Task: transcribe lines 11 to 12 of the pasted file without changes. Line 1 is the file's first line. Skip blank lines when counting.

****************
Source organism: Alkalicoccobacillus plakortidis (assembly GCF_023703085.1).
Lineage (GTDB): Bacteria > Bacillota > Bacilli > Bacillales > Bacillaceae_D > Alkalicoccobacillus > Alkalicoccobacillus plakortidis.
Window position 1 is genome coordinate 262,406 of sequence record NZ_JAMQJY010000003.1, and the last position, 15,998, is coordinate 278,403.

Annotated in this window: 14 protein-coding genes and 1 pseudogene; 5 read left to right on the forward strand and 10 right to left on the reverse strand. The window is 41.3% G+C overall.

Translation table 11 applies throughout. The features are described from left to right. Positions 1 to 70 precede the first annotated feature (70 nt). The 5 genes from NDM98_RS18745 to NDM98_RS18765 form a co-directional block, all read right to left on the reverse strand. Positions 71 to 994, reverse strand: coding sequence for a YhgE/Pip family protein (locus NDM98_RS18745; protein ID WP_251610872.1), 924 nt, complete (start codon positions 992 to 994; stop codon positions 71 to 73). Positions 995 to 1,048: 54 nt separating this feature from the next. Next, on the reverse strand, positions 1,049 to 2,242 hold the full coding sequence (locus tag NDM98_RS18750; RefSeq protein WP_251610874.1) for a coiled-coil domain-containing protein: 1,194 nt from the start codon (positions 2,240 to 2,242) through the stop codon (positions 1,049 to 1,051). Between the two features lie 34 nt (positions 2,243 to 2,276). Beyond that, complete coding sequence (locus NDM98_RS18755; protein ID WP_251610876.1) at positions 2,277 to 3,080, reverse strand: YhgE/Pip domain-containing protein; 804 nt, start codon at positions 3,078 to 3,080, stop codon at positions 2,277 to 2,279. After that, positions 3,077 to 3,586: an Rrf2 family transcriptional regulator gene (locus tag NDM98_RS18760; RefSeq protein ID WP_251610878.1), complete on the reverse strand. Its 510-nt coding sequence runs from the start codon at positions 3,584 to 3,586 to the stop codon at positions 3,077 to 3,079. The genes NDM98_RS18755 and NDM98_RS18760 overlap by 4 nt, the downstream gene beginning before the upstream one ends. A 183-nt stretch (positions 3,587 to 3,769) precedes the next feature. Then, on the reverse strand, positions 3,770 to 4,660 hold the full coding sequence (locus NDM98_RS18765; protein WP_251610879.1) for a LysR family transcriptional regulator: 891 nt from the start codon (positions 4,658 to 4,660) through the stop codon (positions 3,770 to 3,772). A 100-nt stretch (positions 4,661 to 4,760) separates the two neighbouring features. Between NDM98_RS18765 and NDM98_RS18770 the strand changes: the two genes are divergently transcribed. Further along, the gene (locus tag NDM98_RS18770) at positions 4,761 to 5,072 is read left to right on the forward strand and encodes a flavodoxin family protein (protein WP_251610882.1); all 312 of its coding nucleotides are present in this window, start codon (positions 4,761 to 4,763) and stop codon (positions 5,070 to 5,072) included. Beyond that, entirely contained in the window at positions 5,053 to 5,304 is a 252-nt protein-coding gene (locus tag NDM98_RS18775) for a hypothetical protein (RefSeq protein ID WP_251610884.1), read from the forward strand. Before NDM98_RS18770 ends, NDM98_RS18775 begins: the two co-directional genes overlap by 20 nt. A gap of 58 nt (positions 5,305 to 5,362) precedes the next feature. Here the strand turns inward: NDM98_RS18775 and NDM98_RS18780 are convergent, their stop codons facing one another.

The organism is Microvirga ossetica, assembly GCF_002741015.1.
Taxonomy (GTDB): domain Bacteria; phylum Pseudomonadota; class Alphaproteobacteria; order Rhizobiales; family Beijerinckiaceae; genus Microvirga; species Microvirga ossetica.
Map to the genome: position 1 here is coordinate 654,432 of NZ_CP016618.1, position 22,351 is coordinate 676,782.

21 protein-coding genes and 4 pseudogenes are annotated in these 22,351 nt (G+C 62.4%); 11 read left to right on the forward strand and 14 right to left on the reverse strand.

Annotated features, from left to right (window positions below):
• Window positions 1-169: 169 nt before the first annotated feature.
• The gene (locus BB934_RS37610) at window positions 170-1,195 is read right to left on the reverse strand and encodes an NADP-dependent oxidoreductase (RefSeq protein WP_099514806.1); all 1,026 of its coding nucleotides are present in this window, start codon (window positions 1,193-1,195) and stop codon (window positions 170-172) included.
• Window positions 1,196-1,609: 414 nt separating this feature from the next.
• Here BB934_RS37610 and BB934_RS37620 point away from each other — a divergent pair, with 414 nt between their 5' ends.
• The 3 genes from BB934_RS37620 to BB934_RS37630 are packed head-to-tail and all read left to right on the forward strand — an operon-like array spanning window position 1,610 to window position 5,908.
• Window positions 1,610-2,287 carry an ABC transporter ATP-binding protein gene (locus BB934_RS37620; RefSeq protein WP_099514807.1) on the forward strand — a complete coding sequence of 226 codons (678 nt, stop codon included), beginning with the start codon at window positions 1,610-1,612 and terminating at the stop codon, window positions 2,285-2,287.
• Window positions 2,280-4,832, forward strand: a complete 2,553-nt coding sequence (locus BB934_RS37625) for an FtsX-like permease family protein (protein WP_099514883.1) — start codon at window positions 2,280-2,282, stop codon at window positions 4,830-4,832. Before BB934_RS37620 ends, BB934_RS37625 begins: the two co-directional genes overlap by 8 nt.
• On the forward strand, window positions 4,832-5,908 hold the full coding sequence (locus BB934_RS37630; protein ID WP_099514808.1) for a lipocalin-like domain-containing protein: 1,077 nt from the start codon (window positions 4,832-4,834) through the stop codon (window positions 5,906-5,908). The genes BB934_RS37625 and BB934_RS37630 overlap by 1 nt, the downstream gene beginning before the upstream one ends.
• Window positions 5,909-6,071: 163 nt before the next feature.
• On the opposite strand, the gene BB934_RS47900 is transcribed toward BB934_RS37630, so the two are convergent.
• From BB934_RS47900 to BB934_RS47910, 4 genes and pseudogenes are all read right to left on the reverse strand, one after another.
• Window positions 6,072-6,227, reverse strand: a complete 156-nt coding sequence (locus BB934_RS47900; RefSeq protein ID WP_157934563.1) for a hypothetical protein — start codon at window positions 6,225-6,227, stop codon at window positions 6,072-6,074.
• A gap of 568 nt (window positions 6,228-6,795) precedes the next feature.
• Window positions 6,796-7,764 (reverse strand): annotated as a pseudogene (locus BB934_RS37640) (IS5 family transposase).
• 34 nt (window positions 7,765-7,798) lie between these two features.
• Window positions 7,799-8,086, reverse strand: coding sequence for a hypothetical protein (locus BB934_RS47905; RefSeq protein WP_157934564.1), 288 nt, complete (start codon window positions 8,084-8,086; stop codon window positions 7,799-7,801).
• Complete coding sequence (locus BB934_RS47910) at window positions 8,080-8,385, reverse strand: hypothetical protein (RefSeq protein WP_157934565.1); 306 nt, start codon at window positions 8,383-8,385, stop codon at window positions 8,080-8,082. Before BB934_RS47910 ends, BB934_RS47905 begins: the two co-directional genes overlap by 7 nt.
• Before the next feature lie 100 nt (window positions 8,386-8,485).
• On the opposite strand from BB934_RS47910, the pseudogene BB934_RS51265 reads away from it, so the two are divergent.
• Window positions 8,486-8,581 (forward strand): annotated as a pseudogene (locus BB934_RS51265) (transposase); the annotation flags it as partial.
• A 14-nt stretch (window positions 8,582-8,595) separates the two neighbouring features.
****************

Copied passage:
• Window positions 1-169: 169 nt before the first annotated feature.
• The gene (locus BB934_RS37610) at window positions 170-1,195 is read right to left on the reverse strand and encodes an NADP-dependent oxidoreductase (RefSeq protein WP_099514806.1); all 1,026 of its coding nucleotides are present in this window, start codon (window positions 1,193-1,195) and stop codon (window positions 170-172) included.